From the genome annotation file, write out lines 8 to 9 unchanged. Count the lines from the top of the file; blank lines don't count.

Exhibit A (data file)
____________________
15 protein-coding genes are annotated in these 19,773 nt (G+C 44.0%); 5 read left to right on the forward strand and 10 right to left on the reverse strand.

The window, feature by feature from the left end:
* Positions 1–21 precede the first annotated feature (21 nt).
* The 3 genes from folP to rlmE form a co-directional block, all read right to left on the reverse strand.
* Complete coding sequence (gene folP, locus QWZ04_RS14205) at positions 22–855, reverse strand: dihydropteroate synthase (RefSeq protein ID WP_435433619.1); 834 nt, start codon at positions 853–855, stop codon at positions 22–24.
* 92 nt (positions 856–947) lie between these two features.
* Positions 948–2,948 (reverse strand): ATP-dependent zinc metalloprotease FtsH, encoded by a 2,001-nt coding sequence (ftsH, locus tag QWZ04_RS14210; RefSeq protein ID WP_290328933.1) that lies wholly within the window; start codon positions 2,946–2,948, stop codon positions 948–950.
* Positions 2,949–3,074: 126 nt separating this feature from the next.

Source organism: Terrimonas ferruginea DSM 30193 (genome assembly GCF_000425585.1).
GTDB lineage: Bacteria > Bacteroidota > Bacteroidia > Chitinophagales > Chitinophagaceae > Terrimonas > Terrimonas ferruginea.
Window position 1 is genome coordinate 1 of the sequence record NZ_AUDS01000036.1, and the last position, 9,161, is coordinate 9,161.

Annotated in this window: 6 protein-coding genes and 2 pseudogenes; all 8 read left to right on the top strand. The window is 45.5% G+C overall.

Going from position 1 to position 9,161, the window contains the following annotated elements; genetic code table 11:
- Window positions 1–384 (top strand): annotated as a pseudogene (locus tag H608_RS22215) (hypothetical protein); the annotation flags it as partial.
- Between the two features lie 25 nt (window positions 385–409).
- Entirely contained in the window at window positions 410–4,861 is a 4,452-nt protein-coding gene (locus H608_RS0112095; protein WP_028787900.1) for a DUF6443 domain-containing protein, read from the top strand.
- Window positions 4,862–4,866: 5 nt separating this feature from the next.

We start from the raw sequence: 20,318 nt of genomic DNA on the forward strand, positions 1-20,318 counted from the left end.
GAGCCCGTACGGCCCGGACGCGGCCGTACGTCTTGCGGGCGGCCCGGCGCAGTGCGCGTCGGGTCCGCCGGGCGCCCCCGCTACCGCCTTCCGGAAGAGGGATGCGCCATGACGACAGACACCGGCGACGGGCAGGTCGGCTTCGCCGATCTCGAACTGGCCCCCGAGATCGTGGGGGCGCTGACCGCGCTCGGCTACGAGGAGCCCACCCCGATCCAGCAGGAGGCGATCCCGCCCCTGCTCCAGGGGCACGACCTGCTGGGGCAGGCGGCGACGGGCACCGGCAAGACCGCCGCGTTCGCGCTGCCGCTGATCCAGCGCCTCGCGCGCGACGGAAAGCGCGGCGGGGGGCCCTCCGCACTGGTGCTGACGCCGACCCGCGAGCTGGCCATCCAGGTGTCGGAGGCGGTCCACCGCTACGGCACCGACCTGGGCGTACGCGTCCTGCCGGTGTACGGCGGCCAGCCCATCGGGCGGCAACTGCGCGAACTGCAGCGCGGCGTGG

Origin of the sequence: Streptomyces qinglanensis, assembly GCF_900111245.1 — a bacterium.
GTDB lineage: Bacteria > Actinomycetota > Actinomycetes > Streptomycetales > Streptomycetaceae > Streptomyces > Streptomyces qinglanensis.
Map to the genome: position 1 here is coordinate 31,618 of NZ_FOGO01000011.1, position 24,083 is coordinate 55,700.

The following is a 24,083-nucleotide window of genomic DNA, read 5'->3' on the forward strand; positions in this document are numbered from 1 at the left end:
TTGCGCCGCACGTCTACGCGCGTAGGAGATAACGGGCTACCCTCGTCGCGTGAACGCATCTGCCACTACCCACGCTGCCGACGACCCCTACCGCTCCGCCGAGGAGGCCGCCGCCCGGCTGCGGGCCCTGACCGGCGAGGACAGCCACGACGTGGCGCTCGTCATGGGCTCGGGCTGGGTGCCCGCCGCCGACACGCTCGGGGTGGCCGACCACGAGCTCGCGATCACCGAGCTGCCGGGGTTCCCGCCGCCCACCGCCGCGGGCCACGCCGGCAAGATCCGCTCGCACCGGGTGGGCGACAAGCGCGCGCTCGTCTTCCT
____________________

* Positions 2,949–3,074: 126 nt separating this feature from the next.

Source organism: Terrimonas ferruginea DSM 30193 (genome assembly GCF_000425585.1).